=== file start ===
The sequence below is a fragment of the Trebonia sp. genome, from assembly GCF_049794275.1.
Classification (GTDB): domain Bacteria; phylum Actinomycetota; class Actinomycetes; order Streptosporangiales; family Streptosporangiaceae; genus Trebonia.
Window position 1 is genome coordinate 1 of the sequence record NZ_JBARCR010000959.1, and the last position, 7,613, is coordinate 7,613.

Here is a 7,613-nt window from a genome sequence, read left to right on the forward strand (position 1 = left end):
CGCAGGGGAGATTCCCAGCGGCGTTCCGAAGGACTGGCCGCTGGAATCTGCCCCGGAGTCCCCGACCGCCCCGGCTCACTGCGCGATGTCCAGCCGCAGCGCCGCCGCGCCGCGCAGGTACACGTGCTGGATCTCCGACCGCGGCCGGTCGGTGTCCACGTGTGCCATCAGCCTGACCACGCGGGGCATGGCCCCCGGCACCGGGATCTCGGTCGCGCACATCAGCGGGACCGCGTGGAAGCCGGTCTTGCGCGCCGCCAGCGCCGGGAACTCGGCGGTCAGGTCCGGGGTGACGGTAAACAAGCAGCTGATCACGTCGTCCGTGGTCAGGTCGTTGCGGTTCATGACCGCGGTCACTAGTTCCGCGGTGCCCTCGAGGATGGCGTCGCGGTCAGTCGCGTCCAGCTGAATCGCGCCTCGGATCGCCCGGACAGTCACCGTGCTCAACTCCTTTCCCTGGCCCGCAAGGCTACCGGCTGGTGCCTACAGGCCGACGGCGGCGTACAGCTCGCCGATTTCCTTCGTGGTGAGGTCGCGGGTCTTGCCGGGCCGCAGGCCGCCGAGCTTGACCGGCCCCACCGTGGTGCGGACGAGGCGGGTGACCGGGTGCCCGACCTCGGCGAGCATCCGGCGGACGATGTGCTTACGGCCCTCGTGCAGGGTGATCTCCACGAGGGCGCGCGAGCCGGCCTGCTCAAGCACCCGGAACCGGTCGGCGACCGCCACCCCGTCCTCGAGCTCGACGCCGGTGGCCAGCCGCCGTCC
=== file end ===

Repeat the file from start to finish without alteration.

The sequence below is a fragment of the Trebonia sp. genome, from assembly GCF_049794275.1.
Classification (GTDB): domain Bacteria; phylum Actinomycetota; class Actinomycetes; order Streptosporangiales; family Streptosporangiaceae; genus Trebonia.
Window position 1 is genome coordinate 1 of the sequence record NZ_JBARCR010000959.1, and the last position, 7,613, is coordinate 7,613.

Here is a 7,613-nt window from a genome sequence, read left to right on the forward strand (position 1 = left end):
CGCAGGGGAGATTCCCAGCGGCGTTCCGAAGGACTGGCCGCTGGAATCTGCCCCGGAGTCCCCGACCGCCCCGGCTCACTGCGCGATGTCCAGCCGCAGCGCCGCCGCGCCGCGCAGGTACACGTGCTGGATCTCCGACCGCGGCCGGTCGGTGTCCACGTGTGCCATCAGCCTGACCACGCGGGGCATGGCCCCCGGCACCGGGATCTCGGTCGCGCACATCAGCGGGACCGCGTGGAAGCCGGTCTTGCGCGCCGCCAGCGCCGGGAACTCGGCGGTCAGGTCCGGGGTGACGGTAAACAAGCAGCTGATCACGTCGTCCGTGGTCAGGTCGTTGCGGTTCATGACCGCGGTCACTAGTTCCGCGGTGCCCTCGAGGATGGCGTCGCGGTCAGTCGCGTCCAGCTGAATCGCGCCTCGGATCGCCCGGACAGTCACCGTGCTCAACTCCTTTCCCTGGCCCGCAAGGCTACCGGCTGGTGCCTACAGGCCGACGGCGGCGTACAGCTCGCCGATTTCCTTCGTGGTGAGGTCGCGGGTCTTGCCGGGCCGCAGGCCGCCGAGCTTGACCGGCCCCACCGTGGTGCGGACGAGGCGGGTGACCGGGTGCCCGACCTCGGCGAGCATCCGGCGGACGATGTGCTTACGGCCCTCGTGCAGGGTGATCTCCACGAGGGCGCGCGAGCCGGCCTGCTCAAGCACCCGGAACCGGTCGGCGACCGCCACCCCGTCCTCGAGCTCGACGCCGGTGGCCAGCCGCCGTCC